Monday, 4 August 2014

Causal Loops And Religious Signs

Manson Everard is in ancient Tyre which the Exaltationists have threatened to destroy although they have not said when. He seeks evidence of their presence so that he can apprehend them. If the destruction, "'...a barrage throughout the city...'" (Time Patrol, p. 256) were to start while he was there, and if he survived it, then he would have to double back in time and try to prevent it although such a situation is to be avoided if at all possible. In fact, there is no barrage because Everard and his colleagues have already apprehended the Exaltationists a generation earlier but he and we do not know that yet.

"Everard had a few minutes alone. He spent them reflecting upon his sense of urgency. Theoretically, he had as much time as he wanted; if need be, he could always double back, providing he took care to prevent people seeing him next to himself. In practice, that entailed risks acceptable only in the worst emergencies. Besides the chance of starting a causal loop that might expand out of control, there was the possibility of something going wrong in the mundane course of events. The likelihood of that would increase as the operation grew more long-drawn and complex. Then too, he had a natural impatience to get on with his job, complete it, nail down the existence of the world that begot him." (p. 296)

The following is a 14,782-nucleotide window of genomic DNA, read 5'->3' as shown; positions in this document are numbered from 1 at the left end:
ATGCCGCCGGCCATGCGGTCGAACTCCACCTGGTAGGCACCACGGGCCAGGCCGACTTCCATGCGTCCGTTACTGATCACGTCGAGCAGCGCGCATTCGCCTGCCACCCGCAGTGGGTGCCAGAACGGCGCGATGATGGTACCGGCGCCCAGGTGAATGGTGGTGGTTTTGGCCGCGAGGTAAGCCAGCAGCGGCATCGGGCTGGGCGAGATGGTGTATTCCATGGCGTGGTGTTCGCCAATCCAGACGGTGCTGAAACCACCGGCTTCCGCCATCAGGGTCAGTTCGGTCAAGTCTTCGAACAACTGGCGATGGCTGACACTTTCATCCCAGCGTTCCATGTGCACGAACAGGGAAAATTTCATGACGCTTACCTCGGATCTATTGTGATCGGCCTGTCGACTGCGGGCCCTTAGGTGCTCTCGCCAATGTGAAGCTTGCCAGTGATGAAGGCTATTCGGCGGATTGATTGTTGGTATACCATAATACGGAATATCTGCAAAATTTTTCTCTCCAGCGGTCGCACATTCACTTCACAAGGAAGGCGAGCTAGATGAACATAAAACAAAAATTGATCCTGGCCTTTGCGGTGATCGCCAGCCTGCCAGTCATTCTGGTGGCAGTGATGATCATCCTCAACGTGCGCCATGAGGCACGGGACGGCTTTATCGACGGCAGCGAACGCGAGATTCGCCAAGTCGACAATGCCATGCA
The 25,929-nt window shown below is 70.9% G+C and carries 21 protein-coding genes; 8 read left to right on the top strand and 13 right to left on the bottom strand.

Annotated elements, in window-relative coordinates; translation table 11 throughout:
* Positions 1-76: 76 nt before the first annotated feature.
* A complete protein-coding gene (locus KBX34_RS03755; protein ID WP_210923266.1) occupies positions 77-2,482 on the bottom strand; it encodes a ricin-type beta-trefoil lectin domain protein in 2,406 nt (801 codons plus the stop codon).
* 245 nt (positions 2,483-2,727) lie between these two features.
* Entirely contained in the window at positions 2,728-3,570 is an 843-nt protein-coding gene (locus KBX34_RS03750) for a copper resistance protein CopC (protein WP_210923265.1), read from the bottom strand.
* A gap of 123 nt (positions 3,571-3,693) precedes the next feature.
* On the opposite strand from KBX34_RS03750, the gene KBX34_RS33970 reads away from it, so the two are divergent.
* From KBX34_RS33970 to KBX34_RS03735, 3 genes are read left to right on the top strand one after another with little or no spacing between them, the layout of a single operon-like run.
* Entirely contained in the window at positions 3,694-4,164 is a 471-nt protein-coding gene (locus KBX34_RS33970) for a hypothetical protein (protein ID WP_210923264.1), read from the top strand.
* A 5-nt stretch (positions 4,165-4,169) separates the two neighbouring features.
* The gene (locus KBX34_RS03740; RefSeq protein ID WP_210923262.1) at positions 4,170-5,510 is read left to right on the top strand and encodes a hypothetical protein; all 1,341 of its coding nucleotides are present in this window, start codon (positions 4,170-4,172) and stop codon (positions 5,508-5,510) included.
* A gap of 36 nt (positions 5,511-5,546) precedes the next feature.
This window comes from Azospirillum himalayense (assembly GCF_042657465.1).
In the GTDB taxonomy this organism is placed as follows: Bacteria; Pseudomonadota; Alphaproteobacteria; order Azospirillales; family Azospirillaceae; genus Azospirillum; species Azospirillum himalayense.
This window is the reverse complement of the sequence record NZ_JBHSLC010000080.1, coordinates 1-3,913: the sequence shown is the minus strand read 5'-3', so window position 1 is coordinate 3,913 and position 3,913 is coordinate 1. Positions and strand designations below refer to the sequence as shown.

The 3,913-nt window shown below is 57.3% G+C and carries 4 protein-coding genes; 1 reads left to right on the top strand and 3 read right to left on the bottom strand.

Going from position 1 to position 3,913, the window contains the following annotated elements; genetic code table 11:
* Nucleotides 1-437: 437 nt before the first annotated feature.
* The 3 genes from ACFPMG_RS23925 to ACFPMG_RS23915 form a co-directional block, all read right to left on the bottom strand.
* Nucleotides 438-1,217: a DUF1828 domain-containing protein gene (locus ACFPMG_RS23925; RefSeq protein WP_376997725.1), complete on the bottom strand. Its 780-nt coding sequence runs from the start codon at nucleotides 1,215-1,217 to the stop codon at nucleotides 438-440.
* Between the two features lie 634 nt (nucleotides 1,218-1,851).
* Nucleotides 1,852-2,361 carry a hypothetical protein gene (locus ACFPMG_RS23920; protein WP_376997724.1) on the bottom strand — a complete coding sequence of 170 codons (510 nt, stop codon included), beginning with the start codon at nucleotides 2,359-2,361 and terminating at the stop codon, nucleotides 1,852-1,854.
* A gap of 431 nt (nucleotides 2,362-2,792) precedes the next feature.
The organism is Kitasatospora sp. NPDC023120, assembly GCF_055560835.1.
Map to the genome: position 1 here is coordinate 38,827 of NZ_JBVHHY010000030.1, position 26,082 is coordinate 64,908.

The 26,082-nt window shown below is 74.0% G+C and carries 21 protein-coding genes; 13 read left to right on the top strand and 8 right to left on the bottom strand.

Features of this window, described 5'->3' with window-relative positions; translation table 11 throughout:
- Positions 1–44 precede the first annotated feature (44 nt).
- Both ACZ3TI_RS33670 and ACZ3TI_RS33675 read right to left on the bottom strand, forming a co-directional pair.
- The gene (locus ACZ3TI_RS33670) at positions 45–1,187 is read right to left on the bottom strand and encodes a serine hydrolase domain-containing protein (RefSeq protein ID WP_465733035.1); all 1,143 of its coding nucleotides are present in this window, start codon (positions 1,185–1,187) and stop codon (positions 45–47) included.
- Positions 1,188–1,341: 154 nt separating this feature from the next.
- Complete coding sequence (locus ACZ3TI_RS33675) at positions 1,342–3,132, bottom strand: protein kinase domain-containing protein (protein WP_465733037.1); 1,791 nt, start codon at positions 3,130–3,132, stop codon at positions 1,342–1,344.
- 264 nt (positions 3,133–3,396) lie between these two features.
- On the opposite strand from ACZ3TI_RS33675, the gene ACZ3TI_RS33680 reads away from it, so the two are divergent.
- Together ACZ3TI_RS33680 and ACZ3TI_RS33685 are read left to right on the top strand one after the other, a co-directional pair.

Maybe, if there are future generations whose entire lives are spent time traveling, then they will lose any sense of impatience? If Everard lives twice or even three times through the same limited period, then the likelihood of something mundane going wrong during that period will not increase with each of the times that he lives through it.

Why should "...a causal loop...expand out of control..."? If "a causal loop" means a causal circle, then each event in the circle occurs only once and there comes a time when the circle has been completed. Maybe Everard means instead a causality violation that rapidly changes the course of events and that occurs in circumstances so complicated that any attempt to rectify it merely diverts events even further away from the preferred course? He sometimes uses the phrase "causal (or temporal) vortex," although this is insufficiently explained.

When Everard asks a palace servant to seek out evidence of strangers who might be Exaltationists:

"She touched brow, lips, bosom, the sign of obedience." (p. 297)

I remember that sign in Catholic ritual. Here is another:

"...Harpagus drew the sign of the cross, which was a Mithraic sun-symbol." (p. 77)

Ancient Tyre and Persia do not seem very far away.

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